Search - Innocence Mission :: Birds of My Neighborhood

Birds of My Neighborhood
Innocence Mission
Birds of My Neighborhood
Genres: Alternative Rock, Folk, Pop, Rock, Christian
  •  Track Listings (12) - Disc #1


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CD Details

All Artists: Innocence Mission
Title: Birds of My Neighborhood
Members Wishing: 3
Total Copies: 0
Label: RCA
Original Release Date: 8/10/1999
Release Date: 8/10/1999
Genres: Alternative Rock, Folk, Pop, Rock, Christian
Style: Adult Alternative
Number of Discs: 1
SwapaCD Credits: 1
UPC: 078636781020

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CD Reviews

Quiet Brilliance
Timothy R. Rourke | New England | 06/04/2006
(5 out of 5 stars)

"Many of my favorite artists are in the midst of re-releasing remastered discs -- Cocteau Twins, Siouxsie and the Banshees, the Cure, Depeche Mode, Peter Gabriel, etc. The results certainly improve the record, but so far it has not awakened anything new for me in the work.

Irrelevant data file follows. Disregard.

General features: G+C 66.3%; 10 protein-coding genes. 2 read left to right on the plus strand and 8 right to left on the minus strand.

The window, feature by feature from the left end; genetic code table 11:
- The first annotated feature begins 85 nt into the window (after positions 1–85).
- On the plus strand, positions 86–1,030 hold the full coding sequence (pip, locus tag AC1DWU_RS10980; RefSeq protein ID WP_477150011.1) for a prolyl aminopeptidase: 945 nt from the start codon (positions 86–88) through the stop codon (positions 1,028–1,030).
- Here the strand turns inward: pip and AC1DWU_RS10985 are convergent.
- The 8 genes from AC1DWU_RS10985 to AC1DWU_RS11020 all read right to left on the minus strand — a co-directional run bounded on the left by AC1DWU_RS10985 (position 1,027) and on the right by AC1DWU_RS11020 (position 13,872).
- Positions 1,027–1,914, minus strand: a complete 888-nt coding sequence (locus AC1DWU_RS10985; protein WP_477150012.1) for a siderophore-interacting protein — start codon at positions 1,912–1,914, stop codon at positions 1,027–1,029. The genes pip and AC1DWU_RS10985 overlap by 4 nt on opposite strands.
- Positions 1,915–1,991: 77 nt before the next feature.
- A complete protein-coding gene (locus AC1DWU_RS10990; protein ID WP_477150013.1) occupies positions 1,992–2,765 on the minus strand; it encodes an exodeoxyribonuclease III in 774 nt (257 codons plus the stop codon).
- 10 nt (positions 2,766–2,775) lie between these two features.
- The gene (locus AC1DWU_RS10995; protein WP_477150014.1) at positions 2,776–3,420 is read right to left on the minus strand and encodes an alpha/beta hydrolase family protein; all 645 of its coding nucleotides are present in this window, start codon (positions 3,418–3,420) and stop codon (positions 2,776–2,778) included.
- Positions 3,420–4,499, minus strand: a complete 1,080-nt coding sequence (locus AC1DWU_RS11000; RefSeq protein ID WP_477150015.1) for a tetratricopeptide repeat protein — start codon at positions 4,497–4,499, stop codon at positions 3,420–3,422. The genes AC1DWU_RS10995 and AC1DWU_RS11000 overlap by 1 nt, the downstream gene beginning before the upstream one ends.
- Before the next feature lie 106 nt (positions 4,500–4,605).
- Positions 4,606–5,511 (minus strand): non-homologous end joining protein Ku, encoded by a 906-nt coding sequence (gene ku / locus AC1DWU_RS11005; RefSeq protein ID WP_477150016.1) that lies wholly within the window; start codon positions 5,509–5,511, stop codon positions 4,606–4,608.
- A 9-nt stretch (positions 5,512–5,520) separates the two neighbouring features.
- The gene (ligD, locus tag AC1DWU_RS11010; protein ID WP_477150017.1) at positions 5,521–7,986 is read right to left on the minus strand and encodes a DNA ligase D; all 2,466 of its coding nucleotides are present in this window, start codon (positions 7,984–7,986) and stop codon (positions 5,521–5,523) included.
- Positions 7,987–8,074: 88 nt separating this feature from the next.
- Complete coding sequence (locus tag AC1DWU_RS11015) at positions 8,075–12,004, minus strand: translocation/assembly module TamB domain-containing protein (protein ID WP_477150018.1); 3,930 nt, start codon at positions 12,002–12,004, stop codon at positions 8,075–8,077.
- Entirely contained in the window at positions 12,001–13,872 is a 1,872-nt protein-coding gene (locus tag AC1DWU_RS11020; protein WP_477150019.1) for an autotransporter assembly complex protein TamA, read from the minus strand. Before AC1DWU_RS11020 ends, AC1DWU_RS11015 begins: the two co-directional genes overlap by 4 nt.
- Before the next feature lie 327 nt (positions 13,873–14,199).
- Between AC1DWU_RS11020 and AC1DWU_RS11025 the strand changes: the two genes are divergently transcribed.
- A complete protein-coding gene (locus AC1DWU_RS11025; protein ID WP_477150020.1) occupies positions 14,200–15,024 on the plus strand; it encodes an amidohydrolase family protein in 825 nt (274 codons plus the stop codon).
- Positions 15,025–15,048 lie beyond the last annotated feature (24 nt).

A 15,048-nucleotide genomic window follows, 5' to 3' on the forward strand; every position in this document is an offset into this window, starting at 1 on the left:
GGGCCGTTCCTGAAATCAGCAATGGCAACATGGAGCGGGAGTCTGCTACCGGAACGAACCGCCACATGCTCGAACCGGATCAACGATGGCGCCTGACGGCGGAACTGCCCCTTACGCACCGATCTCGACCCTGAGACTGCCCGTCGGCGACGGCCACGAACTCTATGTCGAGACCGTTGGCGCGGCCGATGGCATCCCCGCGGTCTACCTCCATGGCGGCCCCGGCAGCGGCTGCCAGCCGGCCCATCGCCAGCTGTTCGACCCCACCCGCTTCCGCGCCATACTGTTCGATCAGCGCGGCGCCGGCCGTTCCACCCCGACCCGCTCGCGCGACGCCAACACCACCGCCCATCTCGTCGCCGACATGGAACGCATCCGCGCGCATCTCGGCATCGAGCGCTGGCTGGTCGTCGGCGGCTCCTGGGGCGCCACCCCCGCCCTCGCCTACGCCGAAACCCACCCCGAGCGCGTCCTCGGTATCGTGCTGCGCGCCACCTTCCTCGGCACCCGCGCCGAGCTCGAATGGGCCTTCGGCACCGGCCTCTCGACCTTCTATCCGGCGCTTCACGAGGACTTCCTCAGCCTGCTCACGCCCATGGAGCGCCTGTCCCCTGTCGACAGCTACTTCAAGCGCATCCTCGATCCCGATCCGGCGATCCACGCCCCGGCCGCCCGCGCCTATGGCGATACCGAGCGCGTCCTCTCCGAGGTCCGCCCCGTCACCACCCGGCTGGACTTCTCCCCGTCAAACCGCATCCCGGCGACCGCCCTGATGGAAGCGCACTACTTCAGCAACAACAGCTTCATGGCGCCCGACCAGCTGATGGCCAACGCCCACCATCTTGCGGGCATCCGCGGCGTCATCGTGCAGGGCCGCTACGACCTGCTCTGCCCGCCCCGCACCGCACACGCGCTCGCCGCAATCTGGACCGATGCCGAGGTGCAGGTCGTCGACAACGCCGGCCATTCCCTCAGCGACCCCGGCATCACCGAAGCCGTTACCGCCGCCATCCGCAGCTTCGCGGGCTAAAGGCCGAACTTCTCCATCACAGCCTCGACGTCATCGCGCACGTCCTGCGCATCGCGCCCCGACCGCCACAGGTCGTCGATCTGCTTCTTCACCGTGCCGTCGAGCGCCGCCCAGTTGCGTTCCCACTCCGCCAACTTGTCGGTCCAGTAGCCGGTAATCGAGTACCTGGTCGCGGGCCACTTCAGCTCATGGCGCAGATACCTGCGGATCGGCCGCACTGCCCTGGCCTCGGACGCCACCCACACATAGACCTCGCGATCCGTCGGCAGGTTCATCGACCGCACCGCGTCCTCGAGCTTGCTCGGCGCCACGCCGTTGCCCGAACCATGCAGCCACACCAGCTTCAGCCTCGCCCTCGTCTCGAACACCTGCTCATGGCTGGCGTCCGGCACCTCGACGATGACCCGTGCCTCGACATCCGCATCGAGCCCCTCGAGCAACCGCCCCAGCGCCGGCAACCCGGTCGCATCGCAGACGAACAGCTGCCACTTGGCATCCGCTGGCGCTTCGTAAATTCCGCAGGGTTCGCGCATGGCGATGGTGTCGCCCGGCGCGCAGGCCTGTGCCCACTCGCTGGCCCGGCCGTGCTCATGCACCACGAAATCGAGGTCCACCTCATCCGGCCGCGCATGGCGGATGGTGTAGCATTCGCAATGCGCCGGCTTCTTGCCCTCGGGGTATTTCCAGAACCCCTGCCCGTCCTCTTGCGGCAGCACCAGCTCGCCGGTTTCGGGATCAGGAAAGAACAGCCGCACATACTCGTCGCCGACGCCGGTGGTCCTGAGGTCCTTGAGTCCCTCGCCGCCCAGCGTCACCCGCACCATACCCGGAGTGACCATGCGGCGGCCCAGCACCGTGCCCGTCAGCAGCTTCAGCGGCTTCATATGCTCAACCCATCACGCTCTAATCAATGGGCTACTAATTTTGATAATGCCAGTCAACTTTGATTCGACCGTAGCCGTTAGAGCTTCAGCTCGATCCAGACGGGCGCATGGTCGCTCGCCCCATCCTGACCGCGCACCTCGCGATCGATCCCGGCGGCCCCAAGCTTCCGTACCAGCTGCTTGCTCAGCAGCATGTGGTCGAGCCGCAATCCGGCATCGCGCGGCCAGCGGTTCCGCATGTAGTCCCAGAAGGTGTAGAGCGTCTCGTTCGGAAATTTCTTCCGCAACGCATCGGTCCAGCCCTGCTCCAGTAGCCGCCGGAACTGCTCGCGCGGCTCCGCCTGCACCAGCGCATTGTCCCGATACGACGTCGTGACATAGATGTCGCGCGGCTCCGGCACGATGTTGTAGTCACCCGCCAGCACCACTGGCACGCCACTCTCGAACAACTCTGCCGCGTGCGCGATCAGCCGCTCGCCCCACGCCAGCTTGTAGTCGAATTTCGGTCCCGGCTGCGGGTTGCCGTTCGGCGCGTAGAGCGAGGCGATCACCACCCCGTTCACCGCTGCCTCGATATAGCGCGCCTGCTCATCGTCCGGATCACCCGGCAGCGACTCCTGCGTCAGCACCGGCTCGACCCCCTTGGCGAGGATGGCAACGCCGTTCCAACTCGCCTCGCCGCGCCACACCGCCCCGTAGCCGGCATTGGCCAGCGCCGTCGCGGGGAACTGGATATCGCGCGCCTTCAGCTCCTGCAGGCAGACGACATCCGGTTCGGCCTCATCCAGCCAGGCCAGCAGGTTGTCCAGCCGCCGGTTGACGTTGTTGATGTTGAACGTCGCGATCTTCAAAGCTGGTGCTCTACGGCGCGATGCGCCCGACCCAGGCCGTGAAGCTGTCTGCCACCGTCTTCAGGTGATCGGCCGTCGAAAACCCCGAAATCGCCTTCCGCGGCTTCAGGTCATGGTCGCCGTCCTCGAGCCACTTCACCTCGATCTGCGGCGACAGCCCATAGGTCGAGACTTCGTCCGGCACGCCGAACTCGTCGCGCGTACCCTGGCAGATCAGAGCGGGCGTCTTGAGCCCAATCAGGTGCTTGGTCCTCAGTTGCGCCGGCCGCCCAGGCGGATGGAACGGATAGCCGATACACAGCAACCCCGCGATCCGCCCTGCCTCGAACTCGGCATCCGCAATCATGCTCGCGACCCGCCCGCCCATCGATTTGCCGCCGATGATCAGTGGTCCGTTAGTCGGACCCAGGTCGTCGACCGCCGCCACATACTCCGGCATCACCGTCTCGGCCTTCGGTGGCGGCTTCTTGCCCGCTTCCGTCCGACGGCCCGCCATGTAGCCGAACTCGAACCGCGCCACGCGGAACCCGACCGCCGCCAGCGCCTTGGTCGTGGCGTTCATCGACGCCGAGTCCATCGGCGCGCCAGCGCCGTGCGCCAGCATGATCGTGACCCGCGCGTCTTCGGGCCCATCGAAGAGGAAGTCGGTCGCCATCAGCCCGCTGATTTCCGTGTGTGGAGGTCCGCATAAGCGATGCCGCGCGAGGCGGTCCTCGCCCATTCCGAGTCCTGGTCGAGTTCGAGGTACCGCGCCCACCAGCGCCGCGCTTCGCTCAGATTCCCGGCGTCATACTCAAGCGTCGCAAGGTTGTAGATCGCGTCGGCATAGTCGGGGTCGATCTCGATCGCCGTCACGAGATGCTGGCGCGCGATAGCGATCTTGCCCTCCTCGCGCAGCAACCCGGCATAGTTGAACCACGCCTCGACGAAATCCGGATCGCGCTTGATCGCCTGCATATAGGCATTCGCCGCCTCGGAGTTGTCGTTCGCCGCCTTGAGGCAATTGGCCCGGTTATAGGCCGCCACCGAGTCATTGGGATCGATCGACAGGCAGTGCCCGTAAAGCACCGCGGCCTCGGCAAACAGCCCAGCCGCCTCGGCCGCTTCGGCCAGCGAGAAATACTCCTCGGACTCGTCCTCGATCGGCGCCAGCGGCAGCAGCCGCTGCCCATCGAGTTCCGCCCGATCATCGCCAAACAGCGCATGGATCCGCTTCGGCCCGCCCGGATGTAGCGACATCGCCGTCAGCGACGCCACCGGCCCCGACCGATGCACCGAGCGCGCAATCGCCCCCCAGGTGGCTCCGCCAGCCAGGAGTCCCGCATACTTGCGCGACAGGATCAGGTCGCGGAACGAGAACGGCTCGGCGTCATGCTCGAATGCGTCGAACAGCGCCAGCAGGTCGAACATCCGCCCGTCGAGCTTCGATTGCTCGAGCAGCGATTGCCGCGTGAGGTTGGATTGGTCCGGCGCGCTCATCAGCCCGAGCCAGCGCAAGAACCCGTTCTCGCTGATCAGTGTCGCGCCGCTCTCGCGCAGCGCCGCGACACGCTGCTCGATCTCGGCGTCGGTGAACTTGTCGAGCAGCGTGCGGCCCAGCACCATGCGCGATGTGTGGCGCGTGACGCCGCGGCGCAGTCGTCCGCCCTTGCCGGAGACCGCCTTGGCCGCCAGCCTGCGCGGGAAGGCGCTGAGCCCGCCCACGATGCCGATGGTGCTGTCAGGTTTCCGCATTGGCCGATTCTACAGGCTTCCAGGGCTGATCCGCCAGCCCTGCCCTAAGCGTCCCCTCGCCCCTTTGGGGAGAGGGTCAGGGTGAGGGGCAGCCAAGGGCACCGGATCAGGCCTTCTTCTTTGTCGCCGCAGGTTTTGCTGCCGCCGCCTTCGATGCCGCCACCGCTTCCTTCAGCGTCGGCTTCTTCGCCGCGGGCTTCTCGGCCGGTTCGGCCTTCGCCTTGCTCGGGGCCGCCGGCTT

This has changed with the release of the Innocence Mission's "Birds of my Neighborhood". The original release was the first without the band's drummer, and took on a far more acoustic and intimate sound than their earlier recordings. However, the remastering done here brings it to a new level. The guitars and vocal are clean and crisp, sounding as if the trio is playing in your living room. You can hear clearly the sounds of a home-made recording, which draws the listener in even further than the initial release.

This album is a joy to listen to, and it gives me hope that earlier Innocence Mission albums will see the same treatment and return to market. Do not let this release go by!"
Lyrical and Musical Depth Worth Your Time and Money
Chip Webb | Fairfax Station, VA | 08/12/2008
(5 out of 5 stars)

"The Innocence Mission's music seems to polarize listeners. Some find it too spare, repetitive, and boring. For others of us, the band offers an oasis of reflective calm and peace fueled by thoughtful, poetic lyrics; musical simplicity appropriate for the band's songs; and Karen Paris' wonderfully childlike, ethereal voice. The band arguably was at its most accessible to a mainstream audience with the release of Glow (1995), one of the best releases of the decade by any band. It took another four years for the band to follow up with Birds of My Neighborhood (1999). While Birds intentionally brings up childhood memories, as Glow did, it uses them for the more somber purpose of highlighting present-day issues faced by the songs' speakers. (I have reviewed both Glow and another Innocence Mission album, Befriended [2003], elsewhere on